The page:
A coalition of Pass Creek residents and officials is joining together to ask Castlegar kids to take their grad parties somewhere else.
In recent years grad parties have been taking place at the rate of three parties a year at the Upper Pass Creek Park and ball field about seven kilometres up Pass Creek Road.
The park sits along Norns Creek — the main drinking water supply for Pass Creek and Robson residents. It also lacks cell service.
The park is to Pass Creek residents what Millennium Park is to Castlegar residents.
“We are very concerned about wildfire risk and about a student being hurt and not being able to get medical attention because there is no cell service in the area,” said RDCK Area I director Andy Davidoff.
“We are struggling with this, and the community is struggling with this. It’s about safety — before a tragedy occurs,” he said.
“It is deadly serious.”
In a letter signed by the Pass Creek Neighbourhood Association, the Pass Creek Fire Department and Davidoff, the group asks Castlegar kids, parents and the community as a whole to look at the situation from their perspective.
“Now imagine, 400-plus vehicles converging into your community with hundreds of kids that are drunk, stoned or both all congregating in your neighbourhood.
“A ritual of these parties, and of great concern to local residents, is for the kids to light a huge bonfire. If a fire gets out of control at the ball field, the entire Pass Creek valley could burn in a few hours due to the topography of the valley.
“This puts hundreds of families at risk,” says the group.
They also say the large bonfires have gotten out of hand on several occasions and have been left unattended and still burning after the partiers leave the next morning. Such was the case at the most recent party that took place April 27.
Beyond the bonfire, they are also concerned about cigarette butts and hot vehicles igniting a grass fire.
Even though there have been calls for the Pass Creek Fire Department to go into the party site during the party to extinguish large pallet fires over the years, the fire department will not respond to the party site for fear of being overwhelmed and injured themselves, as well as damage to fire equipment.
This is not an unheard of fear. The letter says that has happened on previous occasions when the fire department tried to respond.
Davidoff says the parties continue to grow larger and larger. The parties used to have about 100 attendees, but at the most recent party RCMP say there were about 400 people.
“The impact of these parties on local residents is atrocious,” say the letter writers.
”Pass Creek residents have to put up with masses of high and drunk kids shrieking and hollering, vehicles revving up engines and doing burnouts at the ball park as well as along roads leading to the park, all to loud ear-splitting thumping music which can be heard throughout Pass Creek valley all night long.”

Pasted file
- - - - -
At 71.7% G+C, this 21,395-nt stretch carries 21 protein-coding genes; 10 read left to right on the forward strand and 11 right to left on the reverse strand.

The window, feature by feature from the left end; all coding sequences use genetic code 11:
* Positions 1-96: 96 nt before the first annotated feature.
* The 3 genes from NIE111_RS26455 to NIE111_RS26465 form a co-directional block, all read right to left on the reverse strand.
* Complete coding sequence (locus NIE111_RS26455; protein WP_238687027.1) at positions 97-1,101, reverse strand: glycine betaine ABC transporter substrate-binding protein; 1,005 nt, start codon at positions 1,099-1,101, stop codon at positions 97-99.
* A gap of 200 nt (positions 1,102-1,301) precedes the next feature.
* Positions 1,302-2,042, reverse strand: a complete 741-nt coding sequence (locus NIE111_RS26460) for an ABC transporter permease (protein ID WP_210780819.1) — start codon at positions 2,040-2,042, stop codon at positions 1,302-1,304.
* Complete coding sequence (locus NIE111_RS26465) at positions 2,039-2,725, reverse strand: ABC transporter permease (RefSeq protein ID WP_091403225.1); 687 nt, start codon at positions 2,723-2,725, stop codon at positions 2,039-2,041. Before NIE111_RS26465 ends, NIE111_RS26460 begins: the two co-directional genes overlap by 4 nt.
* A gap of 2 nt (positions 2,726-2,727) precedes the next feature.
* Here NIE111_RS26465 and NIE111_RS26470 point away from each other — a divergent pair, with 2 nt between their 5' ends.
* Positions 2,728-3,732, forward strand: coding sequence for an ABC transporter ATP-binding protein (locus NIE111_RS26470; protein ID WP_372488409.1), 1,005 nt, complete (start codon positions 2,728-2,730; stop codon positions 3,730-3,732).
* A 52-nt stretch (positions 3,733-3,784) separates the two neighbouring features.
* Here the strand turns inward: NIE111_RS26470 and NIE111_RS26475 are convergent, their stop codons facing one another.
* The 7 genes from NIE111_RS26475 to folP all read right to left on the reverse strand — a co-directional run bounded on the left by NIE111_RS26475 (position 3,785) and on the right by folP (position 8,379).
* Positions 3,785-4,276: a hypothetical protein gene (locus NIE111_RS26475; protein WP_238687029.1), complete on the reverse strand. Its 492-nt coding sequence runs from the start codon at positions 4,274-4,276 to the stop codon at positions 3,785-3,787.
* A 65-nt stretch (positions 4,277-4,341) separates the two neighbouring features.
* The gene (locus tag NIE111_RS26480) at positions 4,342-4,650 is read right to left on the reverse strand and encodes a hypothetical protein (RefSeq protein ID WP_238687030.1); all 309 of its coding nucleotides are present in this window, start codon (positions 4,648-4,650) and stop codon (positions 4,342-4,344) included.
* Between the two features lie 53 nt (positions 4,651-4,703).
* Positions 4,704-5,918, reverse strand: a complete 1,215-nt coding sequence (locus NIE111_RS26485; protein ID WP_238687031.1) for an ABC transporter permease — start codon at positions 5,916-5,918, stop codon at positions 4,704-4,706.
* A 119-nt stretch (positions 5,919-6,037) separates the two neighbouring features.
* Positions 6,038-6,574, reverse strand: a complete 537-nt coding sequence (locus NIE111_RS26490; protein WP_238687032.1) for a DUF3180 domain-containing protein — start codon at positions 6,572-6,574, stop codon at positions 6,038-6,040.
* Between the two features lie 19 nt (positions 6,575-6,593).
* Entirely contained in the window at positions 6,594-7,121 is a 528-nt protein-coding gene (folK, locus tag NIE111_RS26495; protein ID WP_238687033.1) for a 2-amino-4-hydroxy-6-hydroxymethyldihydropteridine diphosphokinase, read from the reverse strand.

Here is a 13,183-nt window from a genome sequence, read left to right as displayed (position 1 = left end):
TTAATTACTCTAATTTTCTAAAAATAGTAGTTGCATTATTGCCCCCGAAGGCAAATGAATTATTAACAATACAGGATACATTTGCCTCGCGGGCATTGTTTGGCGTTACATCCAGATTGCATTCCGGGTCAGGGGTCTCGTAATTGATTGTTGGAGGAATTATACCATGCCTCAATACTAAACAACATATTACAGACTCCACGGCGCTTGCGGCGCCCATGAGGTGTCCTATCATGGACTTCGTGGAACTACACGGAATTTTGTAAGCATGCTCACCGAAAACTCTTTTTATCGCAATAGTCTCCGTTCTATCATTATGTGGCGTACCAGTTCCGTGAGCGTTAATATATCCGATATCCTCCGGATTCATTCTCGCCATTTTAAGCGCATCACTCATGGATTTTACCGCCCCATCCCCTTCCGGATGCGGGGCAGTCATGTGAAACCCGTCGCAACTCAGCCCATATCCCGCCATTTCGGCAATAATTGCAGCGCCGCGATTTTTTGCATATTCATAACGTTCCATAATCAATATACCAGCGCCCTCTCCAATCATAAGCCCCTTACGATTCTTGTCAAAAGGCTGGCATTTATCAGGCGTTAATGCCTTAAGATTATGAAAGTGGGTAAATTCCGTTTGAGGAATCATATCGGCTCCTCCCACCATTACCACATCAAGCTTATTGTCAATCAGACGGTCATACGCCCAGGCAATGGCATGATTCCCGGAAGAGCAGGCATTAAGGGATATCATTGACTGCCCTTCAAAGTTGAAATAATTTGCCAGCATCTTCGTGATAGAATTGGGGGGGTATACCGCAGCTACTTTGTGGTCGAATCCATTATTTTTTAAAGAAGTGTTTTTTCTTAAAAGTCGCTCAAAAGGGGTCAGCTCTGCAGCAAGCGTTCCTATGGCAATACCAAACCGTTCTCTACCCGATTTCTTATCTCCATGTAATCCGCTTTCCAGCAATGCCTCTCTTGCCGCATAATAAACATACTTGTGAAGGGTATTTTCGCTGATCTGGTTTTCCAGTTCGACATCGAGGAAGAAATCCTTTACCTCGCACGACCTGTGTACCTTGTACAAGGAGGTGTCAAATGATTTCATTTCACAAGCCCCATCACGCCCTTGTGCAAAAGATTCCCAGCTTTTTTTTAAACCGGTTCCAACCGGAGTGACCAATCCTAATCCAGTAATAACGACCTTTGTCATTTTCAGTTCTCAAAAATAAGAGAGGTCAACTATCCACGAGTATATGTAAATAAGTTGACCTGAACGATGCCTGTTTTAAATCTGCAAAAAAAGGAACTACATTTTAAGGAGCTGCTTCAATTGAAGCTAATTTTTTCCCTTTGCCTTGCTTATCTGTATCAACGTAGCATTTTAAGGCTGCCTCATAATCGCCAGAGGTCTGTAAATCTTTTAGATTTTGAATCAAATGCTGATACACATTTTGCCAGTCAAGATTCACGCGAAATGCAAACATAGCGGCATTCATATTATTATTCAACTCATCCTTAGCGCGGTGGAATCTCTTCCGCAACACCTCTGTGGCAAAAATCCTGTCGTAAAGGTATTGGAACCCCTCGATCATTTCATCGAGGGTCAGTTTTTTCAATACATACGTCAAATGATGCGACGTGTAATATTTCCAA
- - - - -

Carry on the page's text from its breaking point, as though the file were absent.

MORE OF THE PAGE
“Imagine being in your home, kept awake all night, fearful of the drunk and/or drugged people walking around, or sleeping, or puking, or defecating in your yard. Should you drive to town the next morning, you will likely find kids sleeping in ditches alongside the roads.
“It’s a gong show.”
Even though the grads attempt to clean up, the group says garbage is still left behind.
“Broken glass, condoms, tampons, piles of bowel movements, toilet paper and baby wipes are scattered throughout the ball field, beach areas adjacent to the creek and in private yards,” says the letter.
“Local residents are sick and tired of these bashes year after year.”
There is also concern that party leftovers including drugs and alcohol could end up in the hands of young children or pets.
The group is urging parents to think twice about allowing their kids to attend these parties on the grounds of safety.
“Permissive parents who drop off their children for their ‘right of passage’ should know that there is no cell service in the Pass Creek valley so there is no way to call for help in the event of an accident or overdose.”
The RDCK is looking into its options for squashing these events, including special event permit bylaws and noise bylaws.
“We are very frustrated with the issue of not being able to address really large mass gatherings on Crown land,” said Davidoff.
“These parties are an accident waiting to happen,” concluded Davidoff. “I would hate for any family to lose a child.”
The Pass Creek letter writers have a suggestion:
“We are not opposed to youth celebrating their right of passage, but we would like to suggest Millennium Park as an alternative venue for grad parties. The park has washrooms, picnic tables, ample parking and easy drop off for parents as well as good access for emergency vehicles such as RCMP, fire and ambulance. The area also has good cell service.”